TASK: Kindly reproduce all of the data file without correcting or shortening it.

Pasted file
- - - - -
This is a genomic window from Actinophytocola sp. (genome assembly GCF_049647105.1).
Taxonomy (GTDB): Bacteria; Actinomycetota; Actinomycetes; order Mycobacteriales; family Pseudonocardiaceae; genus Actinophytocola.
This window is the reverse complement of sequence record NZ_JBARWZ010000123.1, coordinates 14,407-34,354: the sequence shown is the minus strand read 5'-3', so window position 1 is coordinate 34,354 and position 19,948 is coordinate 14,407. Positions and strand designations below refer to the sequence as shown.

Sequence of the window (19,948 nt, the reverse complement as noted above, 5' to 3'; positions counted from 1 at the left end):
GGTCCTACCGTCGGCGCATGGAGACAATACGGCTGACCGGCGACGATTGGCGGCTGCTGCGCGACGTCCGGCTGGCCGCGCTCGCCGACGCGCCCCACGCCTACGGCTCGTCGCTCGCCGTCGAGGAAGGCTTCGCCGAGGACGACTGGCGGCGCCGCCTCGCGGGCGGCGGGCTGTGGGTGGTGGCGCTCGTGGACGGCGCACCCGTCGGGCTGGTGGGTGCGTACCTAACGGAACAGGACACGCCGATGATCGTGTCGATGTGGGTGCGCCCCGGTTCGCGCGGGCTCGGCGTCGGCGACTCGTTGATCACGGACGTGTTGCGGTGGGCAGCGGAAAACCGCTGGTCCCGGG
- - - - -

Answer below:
This is a genomic window from Actinophytocola sp. (genome assembly GCF_049647105.1).
Taxonomy (GTDB): Bacteria; Actinomycetota; Actinomycetes; order Mycobacteriales; family Pseudonocardiaceae; genus Actinophytocola.
This window is the reverse complement of sequence record NZ_JBARWZ010000123.1, coordinates 14,407-34,354: the sequence shown is the minus strand read 5'-3', so window position 1 is coordinate 34,354 and position 19,948 is coordinate 14,407. Positions and strand designations below refer to the sequence as shown.

Sequence of the window (19,948 nt, the reverse complement as noted above, 5' to 3'; positions counted from 1 at the left end):
GGTCCTACCGTCGGCGCATGGAGACAATACGGCTGACCGGCGACGATTGGCGGCTGCTGCGCGACGTCCGGCTGGCCGCGCTCGCCGACGCGCCCCACGCCTACGGCTCGTCGCTCGCCGTCGAGGAAGGCTTCGCCGAGGACGACTGGCGGCGCCGCCTCGCGGGCGGCGGGCTGTGGGTGGTGGCGCTCGTGGACGGCGCACCCGTCGGGCTGGTGGGTGCGTACCTAACGGAACAGGACACGCCGATGATCGTGTCGATGTGGGTGCGCCCCGGTTCGCGCGGGCTCGGCGTCGGCGACTCGTTGATCACGGACGTGTTGCGGTGGGCAGCGGAAAACCGCTGGTCCCGGG